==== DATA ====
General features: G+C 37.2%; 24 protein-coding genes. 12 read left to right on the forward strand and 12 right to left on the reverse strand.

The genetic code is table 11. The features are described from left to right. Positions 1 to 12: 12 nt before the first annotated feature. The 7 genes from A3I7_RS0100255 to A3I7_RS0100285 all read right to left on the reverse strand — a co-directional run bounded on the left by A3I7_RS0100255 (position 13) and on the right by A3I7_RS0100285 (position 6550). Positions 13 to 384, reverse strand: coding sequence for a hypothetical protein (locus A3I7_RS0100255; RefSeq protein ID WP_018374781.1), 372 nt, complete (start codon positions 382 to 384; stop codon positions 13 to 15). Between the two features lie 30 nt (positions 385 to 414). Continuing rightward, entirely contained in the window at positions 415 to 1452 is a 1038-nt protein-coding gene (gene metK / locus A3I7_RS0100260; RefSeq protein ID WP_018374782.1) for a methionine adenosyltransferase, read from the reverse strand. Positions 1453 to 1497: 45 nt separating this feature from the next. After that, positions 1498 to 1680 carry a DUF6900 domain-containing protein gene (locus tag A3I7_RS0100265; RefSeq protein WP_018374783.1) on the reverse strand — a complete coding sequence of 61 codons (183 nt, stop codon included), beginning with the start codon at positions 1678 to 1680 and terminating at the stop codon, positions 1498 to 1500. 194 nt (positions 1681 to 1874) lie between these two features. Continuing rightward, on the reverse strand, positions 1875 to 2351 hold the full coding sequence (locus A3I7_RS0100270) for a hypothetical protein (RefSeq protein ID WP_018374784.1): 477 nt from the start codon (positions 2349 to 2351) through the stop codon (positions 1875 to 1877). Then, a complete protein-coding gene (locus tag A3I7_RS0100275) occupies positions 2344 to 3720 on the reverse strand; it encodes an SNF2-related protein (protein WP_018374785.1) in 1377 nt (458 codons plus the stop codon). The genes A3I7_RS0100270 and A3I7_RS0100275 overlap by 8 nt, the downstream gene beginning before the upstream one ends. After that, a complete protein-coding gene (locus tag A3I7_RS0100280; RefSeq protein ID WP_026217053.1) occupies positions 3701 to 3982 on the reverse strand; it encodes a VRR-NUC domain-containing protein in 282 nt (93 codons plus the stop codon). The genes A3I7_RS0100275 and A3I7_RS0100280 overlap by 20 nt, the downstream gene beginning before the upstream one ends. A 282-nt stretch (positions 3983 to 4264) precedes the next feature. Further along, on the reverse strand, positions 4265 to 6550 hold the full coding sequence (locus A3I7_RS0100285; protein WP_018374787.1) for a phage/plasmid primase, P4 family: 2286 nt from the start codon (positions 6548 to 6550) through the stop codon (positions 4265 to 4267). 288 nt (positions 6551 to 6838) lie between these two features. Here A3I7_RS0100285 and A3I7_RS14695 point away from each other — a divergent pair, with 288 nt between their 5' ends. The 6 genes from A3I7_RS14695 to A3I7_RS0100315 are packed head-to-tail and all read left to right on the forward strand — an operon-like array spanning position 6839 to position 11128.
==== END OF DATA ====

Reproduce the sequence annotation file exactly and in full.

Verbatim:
General features: G+C 37.2%; 24 protein-coding genes. 12 read left to right on the forward strand and 12 right to left on the reverse strand.

The genetic code is table 11. The features are described from left to right. Positions 1 to 12: 12 nt before the first annotated feature. The 7 genes from A3I7_RS0100255 to A3I7_RS0100285 all read right to left on the reverse strand — a co-directional run bounded on the left by A3I7_RS0100255 (position 13) and on the right by A3I7_RS0100285 (position 6550). Positions 13 to 384, reverse strand: coding sequence for a hypothetical protein (locus A3I7_RS0100255; RefSeq protein ID WP_018374781.1), 372 nt, complete (start codon positions 382 to 384; stop codon positions 13 to 15). Between the two features lie 30 nt (positions 385 to 414). Continuing rightward, entirely contained in the window at positions 415 to 1452 is a 1038-nt protein-coding gene (gene metK / locus A3I7_RS0100260; RefSeq protein ID WP_018374782.1) for a methionine adenosyltransferase, read from the reverse strand. Positions 1453 to 1497: 45 nt separating this feature from the next. After that, positions 1498 to 1680 carry a DUF6900 domain-containing protein gene (locus tag A3I7_RS0100265; RefSeq protein WP_018374783.1) on the reverse strand — a complete coding sequence of 61 codons (183 nt, stop codon included), beginning with the start codon at positions 1678 to 1680 and terminating at the stop codon, positions 1498 to 1500. 194 nt (positions 1681 to 1874) lie between these two features. Continuing rightward, on the reverse strand, positions 1875 to 2351 hold the full coding sequence (locus A3I7_RS0100270) for a hypothetical protein (RefSeq protein ID WP_018374784.1): 477 nt from the start codon (positions 2349 to 2351) through the stop codon (positions 1875 to 1877). Then, a complete protein-coding gene (locus tag A3I7_RS0100275) occupies positions 2344 to 3720 on the reverse strand; it encodes an SNF2-related protein (protein WP_018374785.1) in 1377 nt (458 codons plus the stop codon). The genes A3I7_RS0100270 and A3I7_RS0100275 overlap by 8 nt, the downstream gene beginning before the upstream one ends. After that, a complete protein-coding gene (locus tag A3I7_RS0100280; RefSeq protein ID WP_026217053.1) occupies positions 3701 to 3982 on the reverse strand; it encodes a VRR-NUC domain-containing protein in 282 nt (93 codons plus the stop codon). The genes A3I7_RS0100275 and A3I7_RS0100280 overlap by 20 nt, the downstream gene beginning before the upstream one ends. A 282-nt stretch (positions 3983 to 4264) precedes the next feature. Further along, on the reverse strand, positions 4265 to 6550 hold the full coding sequence (locus A3I7_RS0100285; protein WP_018374787.1) for a phage/plasmid primase, P4 family: 2286 nt from the start codon (positions 6548 to 6550) through the stop codon (positions 4265 to 4267). 288 nt (positions 6551 to 6838) lie between these two features. Here A3I7_RS0100285 and A3I7_RS14695 point away from each other — a divergent pair, with 288 nt between their 5' ends. The 6 genes from A3I7_RS14695 to A3I7_RS0100315 are packed head-to-tail and all read left to right on the forward strand — an operon-like array spanning position 6839 to position 11128.